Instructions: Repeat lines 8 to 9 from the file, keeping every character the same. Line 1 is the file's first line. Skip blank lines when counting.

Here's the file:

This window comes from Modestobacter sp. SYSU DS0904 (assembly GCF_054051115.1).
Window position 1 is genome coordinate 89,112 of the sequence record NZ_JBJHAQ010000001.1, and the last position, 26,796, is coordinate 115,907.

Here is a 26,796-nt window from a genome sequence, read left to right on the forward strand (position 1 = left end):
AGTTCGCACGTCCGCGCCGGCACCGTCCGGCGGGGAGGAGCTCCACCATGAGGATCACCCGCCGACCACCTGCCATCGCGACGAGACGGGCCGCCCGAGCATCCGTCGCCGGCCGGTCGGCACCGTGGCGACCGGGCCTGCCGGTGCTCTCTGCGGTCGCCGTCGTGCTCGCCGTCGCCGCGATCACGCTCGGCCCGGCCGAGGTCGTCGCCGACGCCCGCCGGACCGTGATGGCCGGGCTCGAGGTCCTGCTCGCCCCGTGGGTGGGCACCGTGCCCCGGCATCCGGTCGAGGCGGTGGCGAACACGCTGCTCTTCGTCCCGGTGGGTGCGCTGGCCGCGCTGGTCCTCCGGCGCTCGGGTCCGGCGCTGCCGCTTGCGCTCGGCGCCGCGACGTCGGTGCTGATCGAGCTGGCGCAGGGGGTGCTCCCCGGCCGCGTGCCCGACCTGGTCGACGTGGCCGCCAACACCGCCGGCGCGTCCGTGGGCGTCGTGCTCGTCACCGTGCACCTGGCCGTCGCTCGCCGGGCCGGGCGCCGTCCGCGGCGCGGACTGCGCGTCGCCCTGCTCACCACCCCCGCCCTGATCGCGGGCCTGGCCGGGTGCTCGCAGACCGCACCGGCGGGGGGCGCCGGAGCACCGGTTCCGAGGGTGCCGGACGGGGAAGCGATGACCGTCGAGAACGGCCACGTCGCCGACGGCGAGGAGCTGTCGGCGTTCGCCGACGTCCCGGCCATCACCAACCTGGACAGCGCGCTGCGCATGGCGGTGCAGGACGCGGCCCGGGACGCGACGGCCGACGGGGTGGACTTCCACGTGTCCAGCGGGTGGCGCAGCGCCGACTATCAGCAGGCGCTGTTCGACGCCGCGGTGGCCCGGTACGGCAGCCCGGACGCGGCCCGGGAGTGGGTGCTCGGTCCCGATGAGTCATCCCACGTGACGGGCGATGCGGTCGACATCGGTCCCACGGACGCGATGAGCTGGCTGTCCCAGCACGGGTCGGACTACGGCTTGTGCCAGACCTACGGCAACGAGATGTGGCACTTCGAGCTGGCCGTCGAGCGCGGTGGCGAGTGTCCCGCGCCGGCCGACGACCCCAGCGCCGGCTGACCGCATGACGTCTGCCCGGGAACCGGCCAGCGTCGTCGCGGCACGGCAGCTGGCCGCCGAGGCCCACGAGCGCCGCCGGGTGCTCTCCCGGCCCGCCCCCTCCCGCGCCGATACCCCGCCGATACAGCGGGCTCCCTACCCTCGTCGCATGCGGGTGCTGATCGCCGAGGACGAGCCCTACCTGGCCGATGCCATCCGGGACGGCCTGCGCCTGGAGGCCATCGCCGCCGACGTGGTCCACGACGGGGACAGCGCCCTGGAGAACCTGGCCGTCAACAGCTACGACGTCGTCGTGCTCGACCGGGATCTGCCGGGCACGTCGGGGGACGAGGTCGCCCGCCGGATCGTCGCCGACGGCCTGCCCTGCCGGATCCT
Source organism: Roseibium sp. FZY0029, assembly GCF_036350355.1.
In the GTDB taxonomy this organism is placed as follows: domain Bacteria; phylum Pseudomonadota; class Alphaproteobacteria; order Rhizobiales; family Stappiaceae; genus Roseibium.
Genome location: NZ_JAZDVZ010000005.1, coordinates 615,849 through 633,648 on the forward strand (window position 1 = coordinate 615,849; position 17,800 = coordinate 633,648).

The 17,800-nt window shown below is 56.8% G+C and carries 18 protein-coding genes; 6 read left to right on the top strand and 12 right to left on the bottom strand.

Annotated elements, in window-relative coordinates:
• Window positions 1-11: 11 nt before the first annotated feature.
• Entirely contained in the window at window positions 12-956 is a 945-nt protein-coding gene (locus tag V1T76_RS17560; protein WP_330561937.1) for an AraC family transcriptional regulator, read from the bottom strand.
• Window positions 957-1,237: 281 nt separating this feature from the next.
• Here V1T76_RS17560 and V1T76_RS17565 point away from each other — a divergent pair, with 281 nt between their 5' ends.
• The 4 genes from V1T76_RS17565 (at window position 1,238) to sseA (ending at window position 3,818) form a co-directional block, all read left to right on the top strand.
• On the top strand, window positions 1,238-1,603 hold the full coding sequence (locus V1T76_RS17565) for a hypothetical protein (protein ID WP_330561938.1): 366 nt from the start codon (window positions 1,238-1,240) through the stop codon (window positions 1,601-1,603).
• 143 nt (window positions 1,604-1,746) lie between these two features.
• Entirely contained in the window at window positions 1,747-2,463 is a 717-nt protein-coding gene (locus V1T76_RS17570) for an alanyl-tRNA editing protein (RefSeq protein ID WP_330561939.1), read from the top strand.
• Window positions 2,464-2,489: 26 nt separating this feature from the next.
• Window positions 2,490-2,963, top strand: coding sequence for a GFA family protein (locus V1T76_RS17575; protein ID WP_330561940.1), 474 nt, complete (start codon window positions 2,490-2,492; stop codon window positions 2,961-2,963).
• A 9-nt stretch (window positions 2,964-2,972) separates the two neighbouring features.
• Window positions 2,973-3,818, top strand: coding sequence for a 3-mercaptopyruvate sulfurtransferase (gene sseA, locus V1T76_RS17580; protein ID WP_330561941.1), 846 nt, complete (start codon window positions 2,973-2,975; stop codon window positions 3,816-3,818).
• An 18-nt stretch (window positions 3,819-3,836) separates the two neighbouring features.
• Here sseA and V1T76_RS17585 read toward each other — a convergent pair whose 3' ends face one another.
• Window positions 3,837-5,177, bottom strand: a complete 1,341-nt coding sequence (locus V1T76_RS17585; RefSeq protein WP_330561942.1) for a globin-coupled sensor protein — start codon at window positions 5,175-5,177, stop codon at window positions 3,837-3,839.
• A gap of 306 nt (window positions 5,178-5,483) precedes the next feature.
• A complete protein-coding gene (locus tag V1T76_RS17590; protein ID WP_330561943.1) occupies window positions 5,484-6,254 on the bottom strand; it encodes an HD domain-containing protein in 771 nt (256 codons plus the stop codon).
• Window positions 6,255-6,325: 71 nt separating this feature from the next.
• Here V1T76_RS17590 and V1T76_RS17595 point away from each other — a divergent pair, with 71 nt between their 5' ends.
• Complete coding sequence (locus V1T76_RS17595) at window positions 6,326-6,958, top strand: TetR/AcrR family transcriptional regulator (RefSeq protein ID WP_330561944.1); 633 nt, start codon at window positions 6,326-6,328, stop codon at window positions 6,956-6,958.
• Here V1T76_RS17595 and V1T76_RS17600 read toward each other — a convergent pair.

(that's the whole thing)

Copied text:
The 17,800-nt window shown below is 56.8% G+C and carries 18 protein-coding genes; 6 read left to right on the top strand and 12 right to left on the bottom strand.

Annotated elements, in window-relative coordinates: